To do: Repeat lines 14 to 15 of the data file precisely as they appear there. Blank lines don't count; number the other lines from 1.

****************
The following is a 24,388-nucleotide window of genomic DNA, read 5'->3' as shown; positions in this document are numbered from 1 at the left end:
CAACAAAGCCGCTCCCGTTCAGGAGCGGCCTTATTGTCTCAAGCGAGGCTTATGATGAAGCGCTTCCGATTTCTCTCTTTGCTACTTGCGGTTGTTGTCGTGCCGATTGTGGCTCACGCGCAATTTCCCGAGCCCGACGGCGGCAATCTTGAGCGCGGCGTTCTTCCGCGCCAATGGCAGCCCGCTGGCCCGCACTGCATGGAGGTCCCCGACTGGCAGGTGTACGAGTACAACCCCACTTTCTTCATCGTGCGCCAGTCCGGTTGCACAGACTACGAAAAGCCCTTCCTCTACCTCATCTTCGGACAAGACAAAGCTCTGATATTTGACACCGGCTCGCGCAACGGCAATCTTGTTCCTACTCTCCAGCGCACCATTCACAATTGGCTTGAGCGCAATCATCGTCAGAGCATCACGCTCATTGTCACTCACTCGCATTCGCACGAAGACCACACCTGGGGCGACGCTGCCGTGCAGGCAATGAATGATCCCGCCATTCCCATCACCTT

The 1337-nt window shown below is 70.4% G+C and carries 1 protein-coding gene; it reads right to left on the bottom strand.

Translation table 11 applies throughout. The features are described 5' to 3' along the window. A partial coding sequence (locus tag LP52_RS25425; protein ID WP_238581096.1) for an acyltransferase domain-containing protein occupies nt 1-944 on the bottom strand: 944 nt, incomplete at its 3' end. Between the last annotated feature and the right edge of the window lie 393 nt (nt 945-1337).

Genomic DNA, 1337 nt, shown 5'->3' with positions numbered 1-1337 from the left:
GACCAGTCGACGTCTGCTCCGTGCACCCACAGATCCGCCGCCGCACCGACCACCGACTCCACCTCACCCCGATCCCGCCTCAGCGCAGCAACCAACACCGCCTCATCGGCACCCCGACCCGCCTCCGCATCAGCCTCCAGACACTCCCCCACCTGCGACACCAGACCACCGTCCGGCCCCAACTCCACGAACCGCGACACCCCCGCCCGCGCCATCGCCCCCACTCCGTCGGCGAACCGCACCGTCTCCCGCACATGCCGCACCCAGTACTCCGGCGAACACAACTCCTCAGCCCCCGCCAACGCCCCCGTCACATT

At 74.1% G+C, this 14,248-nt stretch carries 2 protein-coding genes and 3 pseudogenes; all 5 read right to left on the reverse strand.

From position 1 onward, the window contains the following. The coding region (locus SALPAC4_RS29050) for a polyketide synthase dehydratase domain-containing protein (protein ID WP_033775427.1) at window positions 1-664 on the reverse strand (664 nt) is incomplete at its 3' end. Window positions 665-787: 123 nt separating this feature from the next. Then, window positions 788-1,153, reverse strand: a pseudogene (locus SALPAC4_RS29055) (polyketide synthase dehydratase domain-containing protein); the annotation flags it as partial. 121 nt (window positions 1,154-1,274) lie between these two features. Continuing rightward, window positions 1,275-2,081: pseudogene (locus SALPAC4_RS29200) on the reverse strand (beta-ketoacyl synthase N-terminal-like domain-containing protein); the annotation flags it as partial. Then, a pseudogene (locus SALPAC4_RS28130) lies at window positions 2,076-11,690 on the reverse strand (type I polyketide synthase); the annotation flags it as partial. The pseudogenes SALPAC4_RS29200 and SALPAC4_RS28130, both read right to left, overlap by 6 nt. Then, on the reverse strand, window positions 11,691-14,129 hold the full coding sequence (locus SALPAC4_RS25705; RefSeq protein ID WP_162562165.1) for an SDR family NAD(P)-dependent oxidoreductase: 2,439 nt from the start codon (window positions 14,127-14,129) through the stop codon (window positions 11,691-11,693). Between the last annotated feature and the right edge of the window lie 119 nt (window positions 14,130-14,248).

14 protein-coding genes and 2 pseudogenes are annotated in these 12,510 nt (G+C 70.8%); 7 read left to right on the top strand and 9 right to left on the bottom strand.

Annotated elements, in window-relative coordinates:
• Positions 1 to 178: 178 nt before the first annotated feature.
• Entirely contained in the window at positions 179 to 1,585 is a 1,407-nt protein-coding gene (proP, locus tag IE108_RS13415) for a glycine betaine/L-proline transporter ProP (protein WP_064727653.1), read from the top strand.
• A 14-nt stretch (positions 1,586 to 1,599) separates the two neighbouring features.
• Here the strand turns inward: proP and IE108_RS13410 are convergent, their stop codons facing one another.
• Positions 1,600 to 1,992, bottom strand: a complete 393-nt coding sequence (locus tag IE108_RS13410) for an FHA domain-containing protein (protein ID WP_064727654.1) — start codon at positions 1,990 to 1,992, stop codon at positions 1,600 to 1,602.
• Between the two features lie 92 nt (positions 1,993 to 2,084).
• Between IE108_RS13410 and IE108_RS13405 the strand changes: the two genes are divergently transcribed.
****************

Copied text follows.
• Here the strand turns inward: proP and IE108_RS13410 are convergent, their stop codons facing one another.
• Positions 1,600 to 1,992, bottom strand: a complete 393-nt coding sequence (locus tag IE108_RS13410) for an FHA domain-containing protein (protein ID WP_064727654.1) — start codon at positions 1,990 to 1,992, stop codon at positions 1,600 to 1,602.